Australian household confidence jumped sharply last week, according to new research released by the ANZ Bank on Tuesday.
Its weekly consumer confidence index, produced in conjunction with Roy Morgan, rose by 3.2% to 117.8, recovering all the losses seen in the previous two weeks.
The index now sits comfortably above its long-run average of 112.8.
According to the ANZ, the gain in the headline index was broad-based with each of the survey’s five subindices rising over the week.
“Households’ view on economic conditions over the next 12 months jumped a sharp 7.8% while views towards economic conditions over the next 5 years rose 5.2%,” it said.
“Consumers’ views towards their finances compared to a year ago rose a solid 3.0% last week – more than offsetting the decline over the previous three weeks. Meanwhile, households’ views towards their current finances edged 1.7% higher.”
The final component within the survey — whether now was a good time to by a major household item — rose by a smaller 0.4%.
The jump in sentiment levels came despite the Reserve Bank of Australia deciding to leave interest rates unchanged at its November monetary policy meeting, a response that is generally seen when a rate cut has been delivered.
While pleasing news, ANZ said that consumer inflation expectations — something that the RBA is watching closely right now given its implications for wage and inflationary pressures looking ahead — slid with the survey’s four-week moving average dipping 0.2 percentage points to 3.9%.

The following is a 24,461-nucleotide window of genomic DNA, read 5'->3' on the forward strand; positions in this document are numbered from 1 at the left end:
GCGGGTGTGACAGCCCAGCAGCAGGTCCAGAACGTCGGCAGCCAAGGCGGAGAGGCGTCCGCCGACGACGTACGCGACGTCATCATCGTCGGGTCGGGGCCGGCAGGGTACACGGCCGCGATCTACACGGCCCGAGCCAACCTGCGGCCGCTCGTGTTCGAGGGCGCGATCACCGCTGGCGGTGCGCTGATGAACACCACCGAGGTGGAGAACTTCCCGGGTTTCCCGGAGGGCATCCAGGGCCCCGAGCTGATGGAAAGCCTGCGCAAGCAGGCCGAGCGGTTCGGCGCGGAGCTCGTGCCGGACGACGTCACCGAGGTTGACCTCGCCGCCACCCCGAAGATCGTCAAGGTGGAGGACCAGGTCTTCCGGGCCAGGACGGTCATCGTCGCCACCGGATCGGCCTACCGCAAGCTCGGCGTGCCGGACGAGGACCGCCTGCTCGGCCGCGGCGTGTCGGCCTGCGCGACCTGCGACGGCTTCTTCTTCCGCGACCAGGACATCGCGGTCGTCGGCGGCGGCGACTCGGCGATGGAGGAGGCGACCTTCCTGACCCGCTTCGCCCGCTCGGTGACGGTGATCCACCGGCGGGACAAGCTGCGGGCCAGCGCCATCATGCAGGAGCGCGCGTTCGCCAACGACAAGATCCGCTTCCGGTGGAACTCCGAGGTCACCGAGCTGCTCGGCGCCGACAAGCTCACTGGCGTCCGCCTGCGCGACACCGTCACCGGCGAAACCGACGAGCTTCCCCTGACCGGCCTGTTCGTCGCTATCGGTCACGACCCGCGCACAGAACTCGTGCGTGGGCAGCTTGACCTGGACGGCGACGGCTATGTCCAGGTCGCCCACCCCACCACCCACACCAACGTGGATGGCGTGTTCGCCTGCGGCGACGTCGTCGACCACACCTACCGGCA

Despite caution over that outcome, something that she described as “somewhat concerning”, Felicity Emmett, chief economist at ANZ, said that boost in sentiment was as a result of “the solid performance of the domestic economy”.
“Although we would caution against over-interpreting this pickup as weekly data have been particularly volatile of late, it appears that concerns over the global outlook have been largely offset by the ongoing solid performance of the domestic economy,” she said.
Looking ahead, the US election outcome, something that will likely be known in a little over 24 hours, will likely be highly influential on household sentiment levels, at least in the short-term.
The separate Westpac-MI Australian consumer sentiment survey for November is scheduled for release on Wednesday, November 9.
NOW WATCH: Money & Markets videos
Business Insider Emails & Alerts
Site highlights each day to your inbox.